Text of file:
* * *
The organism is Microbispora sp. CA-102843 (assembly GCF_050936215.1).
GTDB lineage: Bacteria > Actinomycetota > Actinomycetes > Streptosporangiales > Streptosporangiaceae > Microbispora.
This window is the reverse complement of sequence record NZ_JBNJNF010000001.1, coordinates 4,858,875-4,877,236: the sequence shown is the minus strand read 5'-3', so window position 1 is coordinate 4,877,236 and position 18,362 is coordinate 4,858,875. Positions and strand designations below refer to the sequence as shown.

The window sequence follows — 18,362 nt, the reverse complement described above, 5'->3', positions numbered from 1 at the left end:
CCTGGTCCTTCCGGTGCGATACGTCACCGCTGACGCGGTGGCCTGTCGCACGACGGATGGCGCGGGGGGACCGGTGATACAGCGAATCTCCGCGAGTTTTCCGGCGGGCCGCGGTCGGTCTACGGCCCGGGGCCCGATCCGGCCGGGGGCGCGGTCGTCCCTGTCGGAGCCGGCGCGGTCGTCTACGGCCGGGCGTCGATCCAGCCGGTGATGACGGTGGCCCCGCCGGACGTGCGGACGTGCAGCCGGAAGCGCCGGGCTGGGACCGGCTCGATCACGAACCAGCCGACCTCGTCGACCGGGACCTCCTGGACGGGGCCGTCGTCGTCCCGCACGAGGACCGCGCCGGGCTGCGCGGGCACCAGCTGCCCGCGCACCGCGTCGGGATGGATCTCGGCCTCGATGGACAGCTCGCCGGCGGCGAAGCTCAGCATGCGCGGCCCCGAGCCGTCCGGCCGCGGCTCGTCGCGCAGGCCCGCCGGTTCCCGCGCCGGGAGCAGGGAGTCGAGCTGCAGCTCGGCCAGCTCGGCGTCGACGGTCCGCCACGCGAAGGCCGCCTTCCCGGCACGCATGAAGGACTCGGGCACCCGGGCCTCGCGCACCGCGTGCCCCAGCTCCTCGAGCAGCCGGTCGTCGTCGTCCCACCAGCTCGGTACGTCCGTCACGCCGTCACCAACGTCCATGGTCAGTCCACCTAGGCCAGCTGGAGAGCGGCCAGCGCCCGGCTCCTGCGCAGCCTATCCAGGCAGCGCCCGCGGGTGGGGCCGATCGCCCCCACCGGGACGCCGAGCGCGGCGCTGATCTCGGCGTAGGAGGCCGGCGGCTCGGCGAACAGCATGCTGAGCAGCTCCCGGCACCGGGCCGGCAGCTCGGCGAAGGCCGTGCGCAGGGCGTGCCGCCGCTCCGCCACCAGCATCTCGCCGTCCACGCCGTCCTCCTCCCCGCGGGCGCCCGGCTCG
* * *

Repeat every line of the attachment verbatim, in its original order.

The organism is Microbispora sp. CA-102843 (assembly GCF_050936215.1).
GTDB lineage: Bacteria > Actinomycetota > Actinomycetes > Streptosporangiales > Streptosporangiaceae > Microbispora.
This window is the reverse complement of sequence record NZ_JBNJNF010000001.1, coordinates 4,858,875-4,877,236: the sequence shown is the minus strand read 5'-3', so window position 1 is coordinate 4,877,236 and position 18,362 is coordinate 4,858,875. Positions and strand designations below refer to the sequence as shown.

The window sequence follows — 18,362 nt, the reverse complement described above, 5'->3', positions numbered from 1 at the left end:
CCTGGTCCTTCCGGTGCGATACGTCACCGCTGACGCGGTGGCCTGTCGCACGACGGATGGCGCGGGGGGACCGGTGATACAGCGAATCTCCGCGAGTTTTCCGGCGGGCCGCGGTCGGTCTACGGCCCGGGGCCCGATCCGGCCGGGGGCGCGGTCGTCCCTGTCGGAGCCGGCGCGGTCGTCTACGGCCGGGCGTCGATCCAGCCGGTGATGACGGTGGCCCCGCCGGACGTGCGGACGTGCAGCCGGAAGCGCCGGGCTGGGACCGGCTCGATCACGAACCAGCCGACCTCGTCGACCGGGACCTCCTGGACGGGGCCGTCGTCGTCCCGCACGAGGACCGCGCCGGGCTGCGCGGGCACCAGCTGCCCGCGCACCGCGTCGGGATGGATCTCGGCCTCGATGGACAGCTCGCCGGCGGCGAAGCTCAGCATGCGCGGCCCCGAGCCGTCCGGCCGCGGCTCGTCGCGCAGGCCCGCCGGTTCCCGCGCCGGGAGCAGGGAGTCGAGCTGCAGCTCGGCCAGCTCGGCGTCGACGGTCCGCCACGCGAAGGCCGCCTTCCCGGCACGCATGAAGGACTCGGGCACCCGGGCCTCGCGCACCGCGTGCCCCAGCTCCTCGAGCAGCCGGTCGTCGTCGTCCCACCAGCTCGGTACGTCCGTCACGCCGTCACCAACGTCCATGGTCAGTCCACCTAGGCCAGCTGGAGAGCGGCCAGCGCCCGGCTCCTGCGCAGCCTATCCAGGCAGCGCCCGCGGGTGGGGCCGATCGCCCCCACCGGGACGCCGAGCGCGGCGCTGATCTCGGCGTAGGAGGCCGGCGGCTCGGCGAACAGCATGCTGAGCAGCTCCCGGCACCGGGCCGGCAGCTCGGCGAAGGCCGTGCGCAGGGCGTGCCGCCGCTCCGCCACCAGCATCTCGCCGTCCACGCCGTCCTCCTCCCCGCGGGCGCCCGGCTCG